5. "Can you take on this project (that no one else will do)?"
You may feel that you have to say yes to every request in order to maintain a good relationship with your boss. While it's occasionally necessary to "take one for the team," you need to be honest about how Project X will affect your present workload and whether it's within the scope of your job description.
If you're genuinely reluctant to lead this project, tell your manager that you simply don't have the bandwidth to do it justice and get all of your regular assignments done on time. But also think about what may happen if you agree: If leading Project X will win you points with the boss and prove your leadership skills, it might be worth the extra work to say yes — this time.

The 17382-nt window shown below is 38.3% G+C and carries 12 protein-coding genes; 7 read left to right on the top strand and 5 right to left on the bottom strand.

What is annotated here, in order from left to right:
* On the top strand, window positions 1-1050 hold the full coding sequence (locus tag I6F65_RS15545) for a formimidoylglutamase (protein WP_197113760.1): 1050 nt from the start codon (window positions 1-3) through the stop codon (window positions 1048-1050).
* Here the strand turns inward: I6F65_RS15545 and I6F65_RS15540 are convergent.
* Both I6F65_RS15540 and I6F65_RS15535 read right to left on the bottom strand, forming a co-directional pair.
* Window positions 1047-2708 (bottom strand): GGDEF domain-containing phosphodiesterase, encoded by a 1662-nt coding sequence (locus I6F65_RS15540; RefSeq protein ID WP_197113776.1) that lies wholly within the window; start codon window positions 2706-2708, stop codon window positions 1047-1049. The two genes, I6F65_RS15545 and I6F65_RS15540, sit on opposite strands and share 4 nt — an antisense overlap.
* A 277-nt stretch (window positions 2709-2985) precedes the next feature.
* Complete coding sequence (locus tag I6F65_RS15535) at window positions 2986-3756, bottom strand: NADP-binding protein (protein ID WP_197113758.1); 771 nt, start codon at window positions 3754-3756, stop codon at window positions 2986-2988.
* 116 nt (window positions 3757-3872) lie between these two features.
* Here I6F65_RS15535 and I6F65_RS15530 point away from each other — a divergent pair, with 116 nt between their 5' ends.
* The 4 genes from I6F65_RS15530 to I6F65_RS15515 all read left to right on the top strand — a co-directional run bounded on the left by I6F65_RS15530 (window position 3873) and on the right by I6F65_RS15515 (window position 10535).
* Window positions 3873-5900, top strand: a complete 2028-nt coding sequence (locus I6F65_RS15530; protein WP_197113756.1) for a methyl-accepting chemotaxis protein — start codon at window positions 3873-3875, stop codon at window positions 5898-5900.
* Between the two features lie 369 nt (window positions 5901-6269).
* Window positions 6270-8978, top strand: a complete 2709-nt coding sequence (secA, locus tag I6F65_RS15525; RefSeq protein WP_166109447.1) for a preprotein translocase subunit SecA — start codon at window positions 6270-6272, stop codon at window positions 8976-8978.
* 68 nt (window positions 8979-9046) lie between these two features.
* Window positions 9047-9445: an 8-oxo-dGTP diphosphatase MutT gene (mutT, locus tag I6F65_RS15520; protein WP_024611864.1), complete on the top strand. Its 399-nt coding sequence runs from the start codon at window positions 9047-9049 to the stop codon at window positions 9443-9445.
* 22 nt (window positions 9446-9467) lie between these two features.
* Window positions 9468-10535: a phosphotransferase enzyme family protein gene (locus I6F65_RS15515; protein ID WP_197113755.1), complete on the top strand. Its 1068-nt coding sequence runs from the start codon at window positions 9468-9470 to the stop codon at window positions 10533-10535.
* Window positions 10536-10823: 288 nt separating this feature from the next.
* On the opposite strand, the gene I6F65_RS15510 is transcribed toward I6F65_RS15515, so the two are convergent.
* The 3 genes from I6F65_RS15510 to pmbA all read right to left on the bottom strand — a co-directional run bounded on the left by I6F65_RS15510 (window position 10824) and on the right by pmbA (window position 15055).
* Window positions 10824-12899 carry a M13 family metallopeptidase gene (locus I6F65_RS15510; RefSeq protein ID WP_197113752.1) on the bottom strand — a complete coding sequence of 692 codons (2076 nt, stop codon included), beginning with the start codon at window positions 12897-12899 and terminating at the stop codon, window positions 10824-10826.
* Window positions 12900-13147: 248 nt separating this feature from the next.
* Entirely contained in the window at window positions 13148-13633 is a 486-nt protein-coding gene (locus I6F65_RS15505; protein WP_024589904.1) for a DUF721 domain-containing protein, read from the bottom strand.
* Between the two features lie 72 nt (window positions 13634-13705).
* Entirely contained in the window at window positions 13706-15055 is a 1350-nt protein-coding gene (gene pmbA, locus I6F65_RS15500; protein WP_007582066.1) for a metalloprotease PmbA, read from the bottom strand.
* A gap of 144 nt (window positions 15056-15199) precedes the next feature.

Sticky questions can catch you off guard. And depending on how you answer them, you could risk jeopardizing an otherwise healthy relationship with your boss. Tact, honesty and careful wording are strategies that will serve you well in smoothing over potentially awkward situations.
Robert Half is the world's first and largest specialized staffing firm with a global network of more than 400 staffing and consulting locations worldwide. For more information about our professional services, visit roberthalf.com. For additional career advice, read our blog at blog.roberthalf.com or follow us on social media at roberthalf.com/follow-us....